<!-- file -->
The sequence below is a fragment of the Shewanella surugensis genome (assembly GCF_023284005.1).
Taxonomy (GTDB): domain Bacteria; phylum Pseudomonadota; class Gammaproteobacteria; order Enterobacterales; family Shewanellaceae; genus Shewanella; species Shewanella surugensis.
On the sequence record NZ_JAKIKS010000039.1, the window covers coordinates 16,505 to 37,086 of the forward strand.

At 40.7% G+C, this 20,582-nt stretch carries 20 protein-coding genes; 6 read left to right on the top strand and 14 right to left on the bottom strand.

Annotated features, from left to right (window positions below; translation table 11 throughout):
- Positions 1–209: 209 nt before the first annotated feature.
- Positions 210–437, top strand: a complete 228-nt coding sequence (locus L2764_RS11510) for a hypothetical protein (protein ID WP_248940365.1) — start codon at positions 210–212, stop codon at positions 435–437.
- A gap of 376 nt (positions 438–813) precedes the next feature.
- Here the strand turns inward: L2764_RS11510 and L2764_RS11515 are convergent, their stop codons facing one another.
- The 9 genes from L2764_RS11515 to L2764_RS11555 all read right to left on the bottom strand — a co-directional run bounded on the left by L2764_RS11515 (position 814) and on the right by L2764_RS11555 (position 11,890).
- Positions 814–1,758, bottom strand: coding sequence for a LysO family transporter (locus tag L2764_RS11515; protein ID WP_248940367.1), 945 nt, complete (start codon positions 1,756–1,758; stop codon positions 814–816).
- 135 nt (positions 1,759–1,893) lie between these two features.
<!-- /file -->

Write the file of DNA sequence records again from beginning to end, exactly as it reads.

The sequence below is a fragment of the Shewanella surugensis genome (assembly GCF_023284005.1).
Taxonomy (GTDB): domain Bacteria; phylum Pseudomonadota; class Gammaproteobacteria; order Enterobacterales; family Shewanellaceae; genus Shewanella; species Shewanella surugensis.
On the sequence record NZ_JAKIKS010000039.1, the window covers coordinates 16,505 to 37,086 of the forward strand.

At 40.7% G+C, this 20,582-nt stretch carries 20 protein-coding genes; 6 read left to right on the top strand and 14 right to left on the bottom strand.

Annotated features, from left to right (window positions below; translation table 11 throughout):
- Positions 1–209: 209 nt before the first annotated feature.
- Positions 210–437, top strand: a complete 228-nt coding sequence (locus L2764_RS11510) for a hypothetical protein (protein ID WP_248940365.1) — start codon at positions 210–212, stop codon at positions 435–437.
- A gap of 376 nt (positions 438–813) precedes the next feature.
- Here the strand turns inward: L2764_RS11510 and L2764_RS11515 are convergent, their stop codons facing one another.
- The 9 genes from L2764_RS11515 to L2764_RS11555 all read right to left on the bottom strand — a co-directional run bounded on the left by L2764_RS11515 (position 814) and on the right by L2764_RS11555 (position 11,890).
- Positions 814–1,758, bottom strand: coding sequence for a LysO family transporter (locus tag L2764_RS11515; protein ID WP_248940367.1), 945 nt, complete (start codon positions 1,756–1,758; stop codon positions 814–816).
- 135 nt (positions 1,759–1,893) lie between these two features.